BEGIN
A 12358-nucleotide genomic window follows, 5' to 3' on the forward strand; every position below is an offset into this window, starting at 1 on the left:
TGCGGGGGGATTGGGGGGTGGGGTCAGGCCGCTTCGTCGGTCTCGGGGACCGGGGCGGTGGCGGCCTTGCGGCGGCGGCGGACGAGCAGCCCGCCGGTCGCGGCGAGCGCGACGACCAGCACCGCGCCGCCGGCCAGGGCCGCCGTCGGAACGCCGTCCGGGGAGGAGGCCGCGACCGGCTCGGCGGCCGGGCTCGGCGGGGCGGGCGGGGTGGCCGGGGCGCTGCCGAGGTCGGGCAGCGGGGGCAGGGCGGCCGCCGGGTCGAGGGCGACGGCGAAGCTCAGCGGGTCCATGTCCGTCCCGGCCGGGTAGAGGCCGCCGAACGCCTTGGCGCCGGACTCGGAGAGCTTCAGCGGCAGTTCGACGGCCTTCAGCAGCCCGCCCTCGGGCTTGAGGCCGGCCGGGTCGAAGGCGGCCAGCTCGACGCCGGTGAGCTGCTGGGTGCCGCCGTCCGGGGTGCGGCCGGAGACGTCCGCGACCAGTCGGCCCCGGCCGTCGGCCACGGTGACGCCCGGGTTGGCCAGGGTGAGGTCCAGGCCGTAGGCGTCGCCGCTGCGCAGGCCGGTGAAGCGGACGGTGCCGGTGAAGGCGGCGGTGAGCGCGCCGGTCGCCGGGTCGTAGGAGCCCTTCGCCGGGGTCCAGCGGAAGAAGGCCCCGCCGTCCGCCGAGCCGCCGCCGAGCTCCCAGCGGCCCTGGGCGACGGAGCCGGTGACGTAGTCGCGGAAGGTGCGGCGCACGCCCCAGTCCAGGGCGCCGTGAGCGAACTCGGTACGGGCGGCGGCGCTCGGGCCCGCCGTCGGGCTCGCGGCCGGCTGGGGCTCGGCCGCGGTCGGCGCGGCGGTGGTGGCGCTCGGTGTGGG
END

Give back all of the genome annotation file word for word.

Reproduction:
A 12358-nucleotide genomic window follows, 5' to 3' on the forward strand; every position below is an offset into this window, starting at 1 on the left:
TGCGGGGGGATTGGGGGGTGGGGTCAGGCCGCTTCGTCGGTCTCGGGGACCGGGGCGGTGGCGGCCTTGCGGCGGCGGCGGACGAGCAGCCCGCCGGTCGCGGCGAGCGCGACGACCAGCACCGCGCCGCCGGCCAGGGCCGCCGTCGGAACGCCGTCCGGGGAGGAGGCCGCGACCGGCTCGGCGGCCGGGCTCGGCGGGGCGGGCGGGGTGGCCGGGGCGCTGCCGAGGTCGGGCAGCGGGGGCAGGGCGGCCGCCGGGTCGAGGGCGACGGCGAAGCTCAGCGGGTCCATGTCCGTCCCGGCCGGGTAGAGGCCGCCGAACGCCTTGGCGCCGGACTCGGAGAGCTTCAGCGGCAGTTCGACGGCCTTCAGCAGCCCGCCCTCGGGCTTGAGGCCGGCCGGGTCGAAGGCGGCCAGCTCGACGCCGGTGAGCTGCTGGGTGCCGCCGTCCGGGGTGCGGCCGGAGACGTCCGCGACCAGTCGGCCCCGGCCGTCGGCCACGGTGACGCCCGGGTTGGCCAGGGTGAGGTCCAGGCCGTAGGCGTCGCCGCTGCGCAGGCCGGTGAAGCGGACGGTGCCGGTGAAGGCGGCGGTGAGCGCGCCGGTCGCCGGGTCGTAGGAGCCCTTCGCCGGGGTCCAGCGGAAGAAGGCCCCGCCGTCCGCCGAGCCGCCGCCGAGCTCCCAGCGGCCCTGGGCGACGGAGCCGGTGACGTAGTCGCGGAAGGTGCGGCGCACGCCCCAGTCCAGGGCGCCGTGAGCGAACTCGGTACGGGCGGCGGCGCTCGGGCCCGCCGTCGGGCTCGCGGCCGGCTGGGGCTCGGCCGCGGTCGGCGCGGCGGTGGTGGCGCTCGGTGTGGG